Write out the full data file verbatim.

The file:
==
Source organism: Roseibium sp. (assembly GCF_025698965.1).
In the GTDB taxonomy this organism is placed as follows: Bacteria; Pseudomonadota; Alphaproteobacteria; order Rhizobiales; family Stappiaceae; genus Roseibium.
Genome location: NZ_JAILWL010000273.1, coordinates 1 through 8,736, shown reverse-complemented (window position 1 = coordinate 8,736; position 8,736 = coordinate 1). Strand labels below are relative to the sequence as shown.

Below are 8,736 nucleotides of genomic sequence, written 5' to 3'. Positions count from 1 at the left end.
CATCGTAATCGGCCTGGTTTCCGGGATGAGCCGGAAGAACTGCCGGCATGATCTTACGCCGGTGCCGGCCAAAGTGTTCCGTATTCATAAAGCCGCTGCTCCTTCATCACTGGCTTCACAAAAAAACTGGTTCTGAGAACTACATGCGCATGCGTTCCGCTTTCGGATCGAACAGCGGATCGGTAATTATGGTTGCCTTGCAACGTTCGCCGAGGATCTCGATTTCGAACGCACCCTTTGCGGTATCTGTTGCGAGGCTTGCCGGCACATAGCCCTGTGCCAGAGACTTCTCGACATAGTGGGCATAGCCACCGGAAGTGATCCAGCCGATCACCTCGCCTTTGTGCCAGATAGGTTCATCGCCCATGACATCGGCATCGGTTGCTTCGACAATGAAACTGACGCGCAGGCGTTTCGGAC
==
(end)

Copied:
Source organism: Roseibium sp. (assembly GCF_025698965.1).
In the GTDB taxonomy this organism is placed as follows: Bacteria; Pseudomonadota; Alphaproteobacteria; order Rhizobiales; family Stappiaceae; genus Roseibium.
Genome location: NZ_JAILWL010000273.1, coordinates 1 through 8,736, shown reverse-complemented (window position 1 = coordinate 8,736; position 8,736 = coordinate 1). Strand labels below are relative to the sequence as shown.

Below are 8,736 nucleotides of genomic sequence, written 5' to 3'. Positions count from 1 at the left end.
CATCGTAATCGGCCTGGTTTCCGGGATGAGCCGGAAGAACTGCCGGCATGATCTTACGCCGGTGCCGGCCAAAGTGTTCCGTATTCATAAAGCCGCTGCTCCTTCATCACTGGCTTCACAAAAAAACTGGTTCTGAGAACTACATGCGCATGCGTTCCGCTTTCGGATCGAACAGCGGATCGGTAATTATGGTTGCCTTGCAACGTTCGCCGAGGATCTCGATTTCGAACGCACCCTTTGCGGTATCTGTTGCGAGGCTTGCCGGCACATAGCCCTGTGCCAGAGACTTCTCGACATAGTGGGCATAGCCACCGGAAGTGATCCAGCCGATCACCTCGCCTTTGTGCCAGATAGGTTCATCGCCCATGACATCGGCATCGGTTGCTTCGACAATGAAACTGACGCGCAGGCGTTTCGGAC